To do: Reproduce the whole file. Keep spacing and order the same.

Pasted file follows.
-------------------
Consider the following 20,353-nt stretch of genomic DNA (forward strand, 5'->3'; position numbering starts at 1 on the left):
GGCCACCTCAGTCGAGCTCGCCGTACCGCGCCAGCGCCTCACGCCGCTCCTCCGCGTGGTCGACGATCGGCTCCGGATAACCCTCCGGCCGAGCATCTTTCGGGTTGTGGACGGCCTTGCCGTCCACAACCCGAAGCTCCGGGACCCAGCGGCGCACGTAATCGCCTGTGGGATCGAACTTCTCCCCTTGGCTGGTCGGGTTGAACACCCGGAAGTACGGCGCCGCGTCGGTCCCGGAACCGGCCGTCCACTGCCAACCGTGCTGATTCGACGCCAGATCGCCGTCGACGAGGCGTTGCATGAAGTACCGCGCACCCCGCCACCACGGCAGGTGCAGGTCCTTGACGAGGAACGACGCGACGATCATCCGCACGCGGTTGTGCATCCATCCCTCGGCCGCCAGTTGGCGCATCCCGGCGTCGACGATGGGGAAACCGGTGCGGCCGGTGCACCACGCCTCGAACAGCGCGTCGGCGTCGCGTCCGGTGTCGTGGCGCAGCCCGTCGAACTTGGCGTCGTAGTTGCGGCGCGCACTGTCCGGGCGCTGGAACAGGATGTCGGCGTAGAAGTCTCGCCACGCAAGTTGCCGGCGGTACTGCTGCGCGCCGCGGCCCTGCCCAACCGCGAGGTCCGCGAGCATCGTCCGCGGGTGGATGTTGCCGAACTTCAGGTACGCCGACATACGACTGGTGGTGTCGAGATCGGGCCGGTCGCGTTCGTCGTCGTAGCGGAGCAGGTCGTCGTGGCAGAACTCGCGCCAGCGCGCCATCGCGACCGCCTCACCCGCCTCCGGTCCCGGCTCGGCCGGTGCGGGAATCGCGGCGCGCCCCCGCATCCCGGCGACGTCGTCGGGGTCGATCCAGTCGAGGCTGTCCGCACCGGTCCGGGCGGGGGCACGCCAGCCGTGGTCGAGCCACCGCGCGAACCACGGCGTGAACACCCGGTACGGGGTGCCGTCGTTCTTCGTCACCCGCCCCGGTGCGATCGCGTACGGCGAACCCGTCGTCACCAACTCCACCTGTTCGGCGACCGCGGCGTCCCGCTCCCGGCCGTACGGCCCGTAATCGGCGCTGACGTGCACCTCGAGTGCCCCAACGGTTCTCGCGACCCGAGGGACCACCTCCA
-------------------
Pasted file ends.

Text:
Consider the following 20,353-nt stretch of genomic DNA (forward strand, 5'->3'; position numbering starts at 1 on the left):
GGCCACCTCAGTCGAGCTCGCCGTACCGCGCCAGCGCCTCACGCCGCTCCTCCGCGTGGTCGACGATCGGCTCCGGATAACCCTCCGGCCGAGCATCTTTCGGGTTGTGGACGGCCTTGCCGTCCACAACCCGAAGCTCCGGGACCCAGCGGCGCACGTAATCGCCTGTGGGATCGAACTTCTCCCCTTGGCTGGTCGGGTTGAACACCCGGAAGTACGGCGCCGCGTCGGTCCCGGAACCGGCCGTCCACTGCCAACCGTGCTGATTCGACGCCAGATCGCCGTCGACGAGGCGTTGCATGAAGTACCGCGCACCCCGCCACCACGGCAGGTGCAGGTCCTTGACGAGGAACGACGCGACGATCATCCGCACGCGGTTGTGCATCCATCCCTCGGCCGCCAGTTGGCGCATCCCGGCGTCGACGATGGGGAAACCGGTGCGGCCGGTGCACCACGCCTCGAACAGCGCGTCGGCGTCGCGTCCGGTGTCGTGGCGCAGCCCGTCGAACTTGGCGTCGTAGTTGCGGCGCGCACTGTCCGGGCGCTGGAACAGGATGTCGGCGTAGAAGTCTCGCCACGCAAGTTGCCGGCGGTACTGCTGCGCGCCGCGGCCCTGCCCAACCGCGAGGTCCGCGAGCATCGTCCGCGGGTGGATGTTGCCGAACTTCAGGTACGCCGACATACGACTGGTGGTGTCGAGATCGGGCCGGTCGCGTTCGTCGTCGTAGCGGAGCAGGTCGTCGTGGCAGAACTCGCGCCAGCGCGCCATCGCGACCGCCTCACCCGCCTCCGGTCCCGGCTCGGCCGGTGCGGGAATCGCGGCGCGCCCCCGCATCCCGGCGACGTCGTCGGGGTCGATCCAGTCGAGGCTGTCCGCACCGGTCCGGGCGGGGGCACGCCAGCCGTGGTCGAGCCACCGCGCGAACCACGGCGTGAACACCCGGTACGGGGTGCCGTCGTTCTTCGTCACCCGCCCCGGTGCGATCGCGTACGGCGAACCCGTCGTCACCAACTCCACCTGTTCGGCGACCGCGGCGTCCCGCTCCCGGCCGTACGGCCCGTAATCGGCGCTGACGTGCACCTCGAGTGCCCCAACGGTTCTCGCGACCCGAGGGACCACCTCCA